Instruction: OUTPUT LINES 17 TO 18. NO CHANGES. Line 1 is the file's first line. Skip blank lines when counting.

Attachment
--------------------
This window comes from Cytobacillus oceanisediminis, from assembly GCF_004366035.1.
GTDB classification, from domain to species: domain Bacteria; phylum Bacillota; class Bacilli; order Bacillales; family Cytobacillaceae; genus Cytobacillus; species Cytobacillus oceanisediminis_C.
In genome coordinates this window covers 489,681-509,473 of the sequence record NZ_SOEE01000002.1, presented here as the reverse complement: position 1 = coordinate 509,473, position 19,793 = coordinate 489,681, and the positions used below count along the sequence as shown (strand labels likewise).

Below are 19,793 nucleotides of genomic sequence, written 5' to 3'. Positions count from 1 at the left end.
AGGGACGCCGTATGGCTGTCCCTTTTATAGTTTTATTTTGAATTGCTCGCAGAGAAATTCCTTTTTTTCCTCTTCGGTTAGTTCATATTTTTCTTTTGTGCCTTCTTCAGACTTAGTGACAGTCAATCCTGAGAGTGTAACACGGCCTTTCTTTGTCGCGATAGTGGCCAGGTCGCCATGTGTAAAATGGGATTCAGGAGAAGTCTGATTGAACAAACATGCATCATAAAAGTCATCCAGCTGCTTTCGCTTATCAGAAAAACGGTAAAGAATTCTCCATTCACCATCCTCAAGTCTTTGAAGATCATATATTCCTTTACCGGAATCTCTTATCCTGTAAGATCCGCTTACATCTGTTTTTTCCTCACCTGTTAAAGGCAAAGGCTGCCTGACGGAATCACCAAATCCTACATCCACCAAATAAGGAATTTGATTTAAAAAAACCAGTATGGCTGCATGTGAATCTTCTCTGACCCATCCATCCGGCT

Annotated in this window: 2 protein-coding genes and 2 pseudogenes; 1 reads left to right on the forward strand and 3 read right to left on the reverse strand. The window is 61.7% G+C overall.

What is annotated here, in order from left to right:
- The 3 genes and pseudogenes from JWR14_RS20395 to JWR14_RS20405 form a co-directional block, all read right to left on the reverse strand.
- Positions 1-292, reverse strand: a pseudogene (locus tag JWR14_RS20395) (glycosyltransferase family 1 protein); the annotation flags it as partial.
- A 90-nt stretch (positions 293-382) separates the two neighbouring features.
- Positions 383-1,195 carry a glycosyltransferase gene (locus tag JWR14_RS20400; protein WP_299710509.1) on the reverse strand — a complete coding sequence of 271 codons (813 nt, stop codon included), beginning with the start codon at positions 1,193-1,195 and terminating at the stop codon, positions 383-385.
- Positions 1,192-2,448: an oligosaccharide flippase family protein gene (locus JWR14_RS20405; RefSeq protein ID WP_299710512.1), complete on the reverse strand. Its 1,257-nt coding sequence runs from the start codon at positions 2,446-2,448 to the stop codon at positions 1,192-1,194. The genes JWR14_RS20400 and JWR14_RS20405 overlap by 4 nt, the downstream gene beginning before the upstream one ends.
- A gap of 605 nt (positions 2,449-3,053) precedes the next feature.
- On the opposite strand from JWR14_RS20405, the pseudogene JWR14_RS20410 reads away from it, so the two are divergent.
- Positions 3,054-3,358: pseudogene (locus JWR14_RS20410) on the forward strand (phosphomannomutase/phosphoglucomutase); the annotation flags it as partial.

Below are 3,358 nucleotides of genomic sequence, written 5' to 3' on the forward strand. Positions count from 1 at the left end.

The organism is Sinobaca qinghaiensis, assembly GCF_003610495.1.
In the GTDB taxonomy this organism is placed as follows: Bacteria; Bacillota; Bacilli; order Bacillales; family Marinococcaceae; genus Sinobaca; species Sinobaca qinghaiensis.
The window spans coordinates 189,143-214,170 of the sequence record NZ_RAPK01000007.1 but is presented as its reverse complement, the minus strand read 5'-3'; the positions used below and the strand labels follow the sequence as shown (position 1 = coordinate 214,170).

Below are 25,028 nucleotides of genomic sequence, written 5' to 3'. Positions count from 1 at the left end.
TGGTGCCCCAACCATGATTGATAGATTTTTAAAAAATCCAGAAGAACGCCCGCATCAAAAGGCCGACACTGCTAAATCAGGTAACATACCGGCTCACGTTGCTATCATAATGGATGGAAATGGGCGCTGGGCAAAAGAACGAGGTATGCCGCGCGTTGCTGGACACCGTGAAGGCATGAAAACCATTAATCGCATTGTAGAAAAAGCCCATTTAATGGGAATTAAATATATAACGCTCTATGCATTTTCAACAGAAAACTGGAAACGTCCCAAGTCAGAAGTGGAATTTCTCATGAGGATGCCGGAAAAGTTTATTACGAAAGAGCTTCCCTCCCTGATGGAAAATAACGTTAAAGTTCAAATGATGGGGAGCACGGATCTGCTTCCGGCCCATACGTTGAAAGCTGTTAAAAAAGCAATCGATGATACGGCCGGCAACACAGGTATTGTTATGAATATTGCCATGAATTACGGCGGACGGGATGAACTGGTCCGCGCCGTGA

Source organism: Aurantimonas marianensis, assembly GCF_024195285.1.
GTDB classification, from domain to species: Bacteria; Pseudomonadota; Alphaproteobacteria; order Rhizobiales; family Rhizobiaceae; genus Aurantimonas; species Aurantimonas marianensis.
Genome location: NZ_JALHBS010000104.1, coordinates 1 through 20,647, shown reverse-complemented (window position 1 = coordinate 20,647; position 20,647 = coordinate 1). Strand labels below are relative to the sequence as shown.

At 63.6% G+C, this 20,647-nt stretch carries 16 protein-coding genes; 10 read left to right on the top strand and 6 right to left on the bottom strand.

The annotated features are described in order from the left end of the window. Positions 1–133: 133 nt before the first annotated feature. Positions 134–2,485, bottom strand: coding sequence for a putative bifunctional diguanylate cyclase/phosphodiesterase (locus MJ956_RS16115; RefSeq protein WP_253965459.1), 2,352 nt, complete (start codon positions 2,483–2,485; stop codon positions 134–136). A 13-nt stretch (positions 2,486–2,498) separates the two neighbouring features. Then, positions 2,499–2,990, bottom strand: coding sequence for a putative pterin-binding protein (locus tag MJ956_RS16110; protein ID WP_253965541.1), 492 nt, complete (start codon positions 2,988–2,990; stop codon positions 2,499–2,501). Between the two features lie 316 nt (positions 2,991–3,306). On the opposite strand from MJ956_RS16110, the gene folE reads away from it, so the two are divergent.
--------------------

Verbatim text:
The organism is Sinobaca qinghaiensis, assembly GCF_003610495.1.
In the GTDB taxonomy this organism is placed as follows: Bacteria; Bacillota; Bacilli; order Bacillales; family Marinococcaceae; genus Sinobaca; species Sinobaca qinghaiensis.